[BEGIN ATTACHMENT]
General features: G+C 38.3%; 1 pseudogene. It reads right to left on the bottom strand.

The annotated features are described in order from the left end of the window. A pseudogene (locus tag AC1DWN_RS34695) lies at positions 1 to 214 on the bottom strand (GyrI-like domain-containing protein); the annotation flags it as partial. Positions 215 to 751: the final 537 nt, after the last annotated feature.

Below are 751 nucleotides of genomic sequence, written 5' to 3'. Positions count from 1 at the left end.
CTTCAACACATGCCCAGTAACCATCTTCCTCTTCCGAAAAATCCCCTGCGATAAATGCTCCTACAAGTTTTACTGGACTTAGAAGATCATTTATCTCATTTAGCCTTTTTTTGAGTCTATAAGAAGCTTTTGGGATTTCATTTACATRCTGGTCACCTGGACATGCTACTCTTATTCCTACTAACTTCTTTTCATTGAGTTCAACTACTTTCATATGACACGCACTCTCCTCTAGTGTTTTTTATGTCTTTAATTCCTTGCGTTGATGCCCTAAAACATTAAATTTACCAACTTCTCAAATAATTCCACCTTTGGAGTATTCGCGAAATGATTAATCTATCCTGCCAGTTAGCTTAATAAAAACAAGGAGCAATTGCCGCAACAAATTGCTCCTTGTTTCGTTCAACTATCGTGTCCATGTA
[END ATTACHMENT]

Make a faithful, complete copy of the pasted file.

General features: G+C 38.3%; 1 pseudogene. It reads right to left on the bottom strand.

The annotated features are described in order from the left end of the window. A pseudogene (locus tag AC1DWN_RS34695) lies at positions 1 to 214 on the bottom strand (GyrI-like domain-containing protein); the annotation flags it as partial. Positions 215 to 751: the final 537 nt, after the last annotated feature.

Below are 751 nucleotides of genomic sequence, written 5' to 3'. Positions count from 1 at the left end.
CTTCAACACATGCCCAGTAACCATCTTCCTCTTCCGAAAAATCCCCTGCGATAAATGCTCCTACAAGTTTTACTGGACTTAGAAGATCATTTATCTCATTTAGCCTTTTTTTGAGTCTATAAGAAGCTTTTGGGATTTCATTTACATRCTGGTCACCTGGACATGCTACTCTTATTCCTACTAACTTCTTTTCATTGAGTTCAACTACTTTCATATGACACGCACTCTCCTCTAGTGTTTTTTATGTCTTTAATTCCTTGCGTTGATGCCCTAAAACATTAAATTTACCAACTTCTCAAATAATTCCACCTTTGGAGTATTCGCGAAATGATTAATCTATCCTGCCAGTTAGCTTAATAAAAACAAGGAGCAATTGCCGCAACAAATTGCTCCTTGTTTCGTTCAACTATCGTGTCCATGTA